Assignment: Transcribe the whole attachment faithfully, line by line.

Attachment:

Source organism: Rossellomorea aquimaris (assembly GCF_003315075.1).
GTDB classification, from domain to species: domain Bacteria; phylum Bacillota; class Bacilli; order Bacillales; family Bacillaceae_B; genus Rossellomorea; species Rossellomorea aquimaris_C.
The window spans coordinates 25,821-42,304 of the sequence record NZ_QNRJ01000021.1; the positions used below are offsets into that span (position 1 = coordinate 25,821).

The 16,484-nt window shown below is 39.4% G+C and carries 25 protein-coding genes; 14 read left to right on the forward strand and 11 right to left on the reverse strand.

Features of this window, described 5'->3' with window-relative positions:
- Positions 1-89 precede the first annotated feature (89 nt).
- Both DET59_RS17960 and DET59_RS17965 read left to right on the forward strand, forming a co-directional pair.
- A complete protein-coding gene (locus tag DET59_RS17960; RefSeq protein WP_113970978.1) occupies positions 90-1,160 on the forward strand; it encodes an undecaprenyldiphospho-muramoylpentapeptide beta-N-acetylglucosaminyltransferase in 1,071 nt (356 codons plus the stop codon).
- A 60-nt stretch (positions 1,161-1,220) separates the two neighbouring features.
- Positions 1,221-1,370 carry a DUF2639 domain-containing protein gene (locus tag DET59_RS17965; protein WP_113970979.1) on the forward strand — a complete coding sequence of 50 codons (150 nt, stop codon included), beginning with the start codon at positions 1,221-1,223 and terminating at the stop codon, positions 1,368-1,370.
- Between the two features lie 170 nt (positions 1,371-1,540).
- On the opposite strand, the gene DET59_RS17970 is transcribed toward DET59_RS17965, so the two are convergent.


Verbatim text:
Source organism: Rossellomorea aquimaris (assembly GCF_003315075.1).
GTDB classification, from domain to species: domain Bacteria; phylum Bacillota; class Bacilli; order Bacillales; family Bacillaceae_B; genus Rossellomorea; species Rossellomorea aquimaris_C.
The window spans coordinates 25,821-42,304 of the sequence record NZ_QNRJ01000021.1; the positions used below are offsets into that span (position 1 = coordinate 25,821).

The 16,484-nt window shown below is 39.4% G+C and carries 25 protein-coding genes; 14 read left to right on the forward strand and 11 right to left on the reverse strand.

Features of this window, described 5'->3' with window-relative positions:
- Positions 1-89 precede the first annotated feature (89 nt).
- Both DET59_RS17960 and DET59_RS17965 read left to right on the forward strand, forming a co-directional pair.
- A complete protein-coding gene (locus tag DET59_RS17960; RefSeq protein WP_113970978.1) occupies positions 90-1,160 on the forward strand; it encodes an undecaprenyldiphospho-muramoylpentapeptide beta-N-acetylglucosaminyltransferase in 1,071 nt (356 codons plus the stop codon).
- A 60-nt stretch (positions 1,161-1,220) separates the two neighbouring features.
- Positions 1,221-1,370 carry a DUF2639 domain-containing protein gene (locus tag DET59_RS17965; protein WP_113970979.1) on the forward strand — a complete coding sequence of 50 codons (150 nt, stop codon included), beginning with the start codon at positions 1,221-1,223 and terminating at the stop codon, positions 1,368-1,370.
- Between the two features lie 170 nt (positions 1,371-1,540).
- On the opposite strand, the gene DET59_RS17970 is transcribed toward DET59_RS17965, so the two are convergent.